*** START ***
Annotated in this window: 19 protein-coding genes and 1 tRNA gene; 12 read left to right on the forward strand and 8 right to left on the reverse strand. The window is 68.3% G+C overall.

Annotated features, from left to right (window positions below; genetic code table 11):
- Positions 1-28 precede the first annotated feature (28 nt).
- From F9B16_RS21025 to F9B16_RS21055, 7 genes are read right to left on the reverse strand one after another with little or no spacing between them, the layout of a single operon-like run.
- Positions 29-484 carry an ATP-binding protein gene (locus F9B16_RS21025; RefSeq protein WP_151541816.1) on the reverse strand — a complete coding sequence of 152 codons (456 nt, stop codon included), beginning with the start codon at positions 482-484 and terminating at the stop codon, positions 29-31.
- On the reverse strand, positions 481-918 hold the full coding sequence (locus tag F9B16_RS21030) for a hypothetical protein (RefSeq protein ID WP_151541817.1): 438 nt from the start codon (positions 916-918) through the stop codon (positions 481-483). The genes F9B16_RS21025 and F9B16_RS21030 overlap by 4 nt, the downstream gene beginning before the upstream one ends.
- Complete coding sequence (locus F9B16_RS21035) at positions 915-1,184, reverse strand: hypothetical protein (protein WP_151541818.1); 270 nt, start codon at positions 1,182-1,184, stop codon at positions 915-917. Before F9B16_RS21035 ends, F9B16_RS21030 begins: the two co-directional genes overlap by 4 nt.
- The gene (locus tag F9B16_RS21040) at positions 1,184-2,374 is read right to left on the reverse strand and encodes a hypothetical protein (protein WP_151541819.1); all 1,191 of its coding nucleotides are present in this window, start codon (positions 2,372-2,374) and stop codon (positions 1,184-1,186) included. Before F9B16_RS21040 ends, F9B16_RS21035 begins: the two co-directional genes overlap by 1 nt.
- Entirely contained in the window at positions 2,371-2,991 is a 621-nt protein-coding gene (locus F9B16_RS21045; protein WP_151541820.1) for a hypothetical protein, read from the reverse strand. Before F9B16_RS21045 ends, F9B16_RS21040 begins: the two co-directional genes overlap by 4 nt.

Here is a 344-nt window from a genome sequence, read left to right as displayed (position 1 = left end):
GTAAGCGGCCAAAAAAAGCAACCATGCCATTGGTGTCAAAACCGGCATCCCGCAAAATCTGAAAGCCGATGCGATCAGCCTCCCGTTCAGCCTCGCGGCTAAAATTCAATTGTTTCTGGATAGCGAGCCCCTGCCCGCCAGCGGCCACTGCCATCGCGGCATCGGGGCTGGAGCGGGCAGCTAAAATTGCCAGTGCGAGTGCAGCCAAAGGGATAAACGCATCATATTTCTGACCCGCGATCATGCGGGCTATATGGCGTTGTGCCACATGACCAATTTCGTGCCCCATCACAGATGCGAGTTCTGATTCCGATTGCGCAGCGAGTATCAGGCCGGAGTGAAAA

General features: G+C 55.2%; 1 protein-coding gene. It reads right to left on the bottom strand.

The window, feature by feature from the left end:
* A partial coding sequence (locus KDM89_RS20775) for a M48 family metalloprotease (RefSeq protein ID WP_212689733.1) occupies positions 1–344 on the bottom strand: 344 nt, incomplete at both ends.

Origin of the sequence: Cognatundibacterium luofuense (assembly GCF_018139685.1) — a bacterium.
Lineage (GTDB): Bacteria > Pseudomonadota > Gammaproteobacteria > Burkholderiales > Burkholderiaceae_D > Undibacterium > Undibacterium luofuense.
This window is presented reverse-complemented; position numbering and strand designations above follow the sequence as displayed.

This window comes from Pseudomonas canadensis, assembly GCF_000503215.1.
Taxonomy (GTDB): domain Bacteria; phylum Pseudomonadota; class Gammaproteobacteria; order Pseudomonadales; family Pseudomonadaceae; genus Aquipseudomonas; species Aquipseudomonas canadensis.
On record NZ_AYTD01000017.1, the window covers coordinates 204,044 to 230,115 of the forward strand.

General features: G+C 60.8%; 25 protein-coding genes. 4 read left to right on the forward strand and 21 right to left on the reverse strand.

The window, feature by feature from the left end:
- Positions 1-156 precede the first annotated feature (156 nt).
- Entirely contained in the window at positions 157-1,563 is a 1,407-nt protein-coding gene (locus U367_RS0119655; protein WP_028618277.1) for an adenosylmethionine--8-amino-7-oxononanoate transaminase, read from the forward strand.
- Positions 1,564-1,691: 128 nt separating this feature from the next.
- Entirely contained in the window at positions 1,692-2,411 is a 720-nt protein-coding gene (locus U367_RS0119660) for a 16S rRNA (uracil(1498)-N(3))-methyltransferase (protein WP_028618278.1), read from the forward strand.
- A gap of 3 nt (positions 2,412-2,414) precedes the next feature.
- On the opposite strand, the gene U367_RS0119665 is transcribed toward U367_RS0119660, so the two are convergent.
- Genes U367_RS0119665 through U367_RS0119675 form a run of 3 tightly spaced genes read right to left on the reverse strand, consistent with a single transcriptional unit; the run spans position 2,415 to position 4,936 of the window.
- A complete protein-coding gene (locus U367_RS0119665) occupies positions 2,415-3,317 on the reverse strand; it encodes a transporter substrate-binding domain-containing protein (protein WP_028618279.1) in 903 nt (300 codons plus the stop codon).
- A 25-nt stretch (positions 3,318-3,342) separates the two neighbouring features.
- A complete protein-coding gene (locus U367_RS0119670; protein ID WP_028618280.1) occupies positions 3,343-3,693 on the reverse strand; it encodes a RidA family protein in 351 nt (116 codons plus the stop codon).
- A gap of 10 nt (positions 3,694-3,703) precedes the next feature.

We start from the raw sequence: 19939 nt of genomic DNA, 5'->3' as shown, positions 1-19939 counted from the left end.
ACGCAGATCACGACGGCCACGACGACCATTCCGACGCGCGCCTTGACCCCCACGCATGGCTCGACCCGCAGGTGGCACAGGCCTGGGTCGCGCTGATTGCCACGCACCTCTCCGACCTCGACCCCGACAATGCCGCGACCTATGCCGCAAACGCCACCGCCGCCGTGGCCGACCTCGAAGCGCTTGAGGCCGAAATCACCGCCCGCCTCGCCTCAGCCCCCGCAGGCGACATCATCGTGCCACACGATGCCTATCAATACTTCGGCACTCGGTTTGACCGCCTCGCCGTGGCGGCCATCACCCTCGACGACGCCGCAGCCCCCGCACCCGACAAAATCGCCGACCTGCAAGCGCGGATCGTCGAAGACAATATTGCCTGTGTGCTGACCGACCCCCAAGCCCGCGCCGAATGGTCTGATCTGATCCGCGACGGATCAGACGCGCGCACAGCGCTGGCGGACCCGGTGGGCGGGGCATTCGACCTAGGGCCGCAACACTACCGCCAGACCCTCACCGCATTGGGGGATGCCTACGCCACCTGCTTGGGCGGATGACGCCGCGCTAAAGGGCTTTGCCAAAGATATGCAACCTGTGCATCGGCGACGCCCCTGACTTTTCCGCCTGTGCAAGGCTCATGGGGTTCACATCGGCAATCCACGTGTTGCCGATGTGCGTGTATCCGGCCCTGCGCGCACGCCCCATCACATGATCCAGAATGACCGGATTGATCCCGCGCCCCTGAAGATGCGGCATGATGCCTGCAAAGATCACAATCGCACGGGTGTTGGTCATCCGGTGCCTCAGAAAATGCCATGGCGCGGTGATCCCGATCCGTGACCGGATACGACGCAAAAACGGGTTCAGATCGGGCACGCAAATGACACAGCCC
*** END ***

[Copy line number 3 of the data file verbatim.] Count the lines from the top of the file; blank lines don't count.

- Positions 1-28 precede the first annotated feature (28 nt).